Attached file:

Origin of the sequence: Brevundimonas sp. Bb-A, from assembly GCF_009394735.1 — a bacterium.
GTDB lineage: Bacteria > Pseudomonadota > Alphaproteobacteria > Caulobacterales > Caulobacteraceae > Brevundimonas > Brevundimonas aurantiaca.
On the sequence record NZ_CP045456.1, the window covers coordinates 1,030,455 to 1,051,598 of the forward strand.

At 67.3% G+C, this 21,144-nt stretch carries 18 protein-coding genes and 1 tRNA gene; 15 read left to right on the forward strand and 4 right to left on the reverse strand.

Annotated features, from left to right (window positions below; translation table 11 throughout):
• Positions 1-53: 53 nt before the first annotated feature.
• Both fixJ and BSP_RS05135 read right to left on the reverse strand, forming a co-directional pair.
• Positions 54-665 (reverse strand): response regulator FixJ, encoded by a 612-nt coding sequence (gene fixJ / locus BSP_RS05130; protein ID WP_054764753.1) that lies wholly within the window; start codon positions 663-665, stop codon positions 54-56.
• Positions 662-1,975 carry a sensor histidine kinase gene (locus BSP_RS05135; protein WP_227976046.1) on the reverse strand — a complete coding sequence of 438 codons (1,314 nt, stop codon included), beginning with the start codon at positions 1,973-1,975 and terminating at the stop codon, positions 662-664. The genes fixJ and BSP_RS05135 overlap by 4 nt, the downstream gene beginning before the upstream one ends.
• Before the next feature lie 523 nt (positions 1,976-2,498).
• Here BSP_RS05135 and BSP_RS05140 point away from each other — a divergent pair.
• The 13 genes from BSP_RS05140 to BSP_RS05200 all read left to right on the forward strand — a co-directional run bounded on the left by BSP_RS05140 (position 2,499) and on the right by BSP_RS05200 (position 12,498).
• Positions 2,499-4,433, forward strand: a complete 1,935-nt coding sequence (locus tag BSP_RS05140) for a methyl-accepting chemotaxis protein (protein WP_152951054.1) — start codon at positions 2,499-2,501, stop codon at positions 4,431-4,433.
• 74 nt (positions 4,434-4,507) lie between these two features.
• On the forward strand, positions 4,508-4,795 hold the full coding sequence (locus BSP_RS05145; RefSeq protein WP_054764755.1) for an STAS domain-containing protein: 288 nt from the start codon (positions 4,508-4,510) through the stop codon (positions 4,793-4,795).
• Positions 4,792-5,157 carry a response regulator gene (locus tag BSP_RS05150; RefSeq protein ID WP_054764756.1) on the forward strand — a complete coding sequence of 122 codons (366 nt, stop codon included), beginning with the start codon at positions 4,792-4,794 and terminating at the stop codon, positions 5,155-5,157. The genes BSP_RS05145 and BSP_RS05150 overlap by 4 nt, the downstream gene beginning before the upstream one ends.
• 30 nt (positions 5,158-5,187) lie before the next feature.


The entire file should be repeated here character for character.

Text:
Origin of the sequence: Brevundimonas sp. Bb-A, from assembly GCF_009394735.1 — a bacterium.
GTDB lineage: Bacteria > Pseudomonadota > Alphaproteobacteria > Caulobacterales > Caulobacteraceae > Brevundimonas > Brevundimonas aurantiaca.
On the sequence record NZ_CP045456.1, the window covers coordinates 1,030,455 to 1,051,598 of the forward strand.

At 67.3% G+C, this 21,144-nt stretch carries 18 protein-coding genes and 1 tRNA gene; 15 read left to right on the forward strand and 4 right to left on the reverse strand.

Annotated features, from left to right (window positions below; translation table 11 throughout):
• Positions 1-53: 53 nt before the first annotated feature.
• Both fixJ and BSP_RS05135 read right to left on the reverse strand, forming a co-directional pair.
• Positions 54-665 (reverse strand): response regulator FixJ, encoded by a 612-nt coding sequence (gene fixJ / locus BSP_RS05130; protein ID WP_054764753.1) that lies wholly within the window; start codon positions 663-665, stop codon positions 54-56.
• Positions 662-1,975 carry a sensor histidine kinase gene (locus BSP_RS05135; protein WP_227976046.1) on the reverse strand — a complete coding sequence of 438 codons (1,314 nt, stop codon included), beginning with the start codon at positions 1,973-1,975 and terminating at the stop codon, positions 662-664. The genes fixJ and BSP_RS05135 overlap by 4 nt, the downstream gene beginning before the upstream one ends.
• Before the next feature lie 523 nt (positions 1,976-2,498).
• Here BSP_RS05135 and BSP_RS05140 point away from each other — a divergent pair.
• The 13 genes from BSP_RS05140 to BSP_RS05200 all read left to right on the forward strand — a co-directional run bounded on the left by BSP_RS05140 (position 2,499) and on the right by BSP_RS05200 (position 12,498).
• Positions 2,499-4,433, forward strand: a complete 1,935-nt coding sequence (locus tag BSP_RS05140) for a methyl-accepting chemotaxis protein (protein WP_152951054.1) — start codon at positions 2,499-2,501, stop codon at positions 4,431-4,433.
• 74 nt (positions 4,434-4,507) lie between these two features.
• On the forward strand, positions 4,508-4,795 hold the full coding sequence (locus BSP_RS05145; RefSeq protein WP_054764755.1) for an STAS domain-containing protein: 288 nt from the start codon (positions 4,508-4,510) through the stop codon (positions 4,793-4,795).
• Positions 4,792-5,157 carry a response regulator gene (locus tag BSP_RS05150; RefSeq protein ID WP_054764756.1) on the forward strand — a complete coding sequence of 122 codons (366 nt, stop codon included), beginning with the start codon at positions 4,792-4,794 and terminating at the stop codon, positions 5,155-5,157. The genes BSP_RS05145 and BSP_RS05150 overlap by 4 nt, the downstream gene beginning before the upstream one ends.
• 30 nt (positions 5,158-5,187) lie before the next feature.